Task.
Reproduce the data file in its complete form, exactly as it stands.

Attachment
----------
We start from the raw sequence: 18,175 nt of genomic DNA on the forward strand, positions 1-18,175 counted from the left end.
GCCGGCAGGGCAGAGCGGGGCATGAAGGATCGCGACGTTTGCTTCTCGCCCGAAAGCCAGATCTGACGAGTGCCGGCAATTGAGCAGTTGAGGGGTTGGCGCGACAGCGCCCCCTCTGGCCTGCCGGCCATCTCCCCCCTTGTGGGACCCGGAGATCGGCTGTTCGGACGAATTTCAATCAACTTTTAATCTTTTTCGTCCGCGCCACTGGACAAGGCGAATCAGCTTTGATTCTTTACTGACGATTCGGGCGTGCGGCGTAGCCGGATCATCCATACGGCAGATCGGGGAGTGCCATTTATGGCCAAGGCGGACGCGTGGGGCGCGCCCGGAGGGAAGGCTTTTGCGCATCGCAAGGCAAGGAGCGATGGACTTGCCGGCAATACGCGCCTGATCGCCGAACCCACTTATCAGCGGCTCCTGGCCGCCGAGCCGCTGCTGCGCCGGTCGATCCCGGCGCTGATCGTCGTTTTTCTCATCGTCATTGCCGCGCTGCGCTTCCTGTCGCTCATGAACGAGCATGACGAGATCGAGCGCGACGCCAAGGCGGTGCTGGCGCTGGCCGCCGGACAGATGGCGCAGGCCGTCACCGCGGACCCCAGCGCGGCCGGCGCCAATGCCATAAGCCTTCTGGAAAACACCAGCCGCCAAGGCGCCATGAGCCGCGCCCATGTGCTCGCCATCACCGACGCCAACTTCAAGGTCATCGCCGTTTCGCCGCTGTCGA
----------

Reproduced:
We start from the raw sequence: 18,175 nt of genomic DNA on the forward strand, positions 1-18,175 counted from the left end.
GCCGGCAGGGCAGAGCGGGGCATGAAGGATCGCGACGTTTGCTTCTCGCCCGAAAGCCAGATCTGACGAGTGCCGGCAATTGAGCAGTTGAGGGGTTGGCGCGACAGCGCCCCCTCTGGCCTGCCGGCCATCTCCCCCCTTGTGGGACCCGGAGATCGGCTGTTCGGACGAATTTCAATCAACTTTTAATCTTTTTCGTCCGCGCCACTGGACAAGGCGAATCAGCTTTGATTCTTTACTGACGATTCGGGCGTGCGGCGTAGCCGGATCATCCATACGGCAGATCGGGGAGTGCCATTTATGGCCAAGGCGGACGCGTGGGGCGCGCCCGGAGGGAAGGCTTTTGCGCATCGCAAGGCAAGGAGCGATGGACTTGCCGGCAATACGCGCCTGATCGCCGAACCCACTTATCAGCGGCTCCTGGCCGCCGAGCCGCTGCTGCGCCGGTCGATCCCGGCGCTGATCGTCGTTTTTCTCATCGTCATTGCCGCGCTGCGCTTCCTGTCGCTCATGAACGAGCATGACGAGATCGAGCGCGACGCCAAGGCGGTGCTGGCGCTGGCCGCCGGACAGATGGCGCAGGCCGTCACCGCGGACCCCAGCGCGGCCGGCGCCAATGCCATAAGCCTTCTGGAAAACACCAGCCGCCAAGGCGCCATGAGCCGCGCCCATGTGCTCGCCATCACCGACGCCAACTTCAAGGTCATCGCCGTTTCGCCGCTGTCGA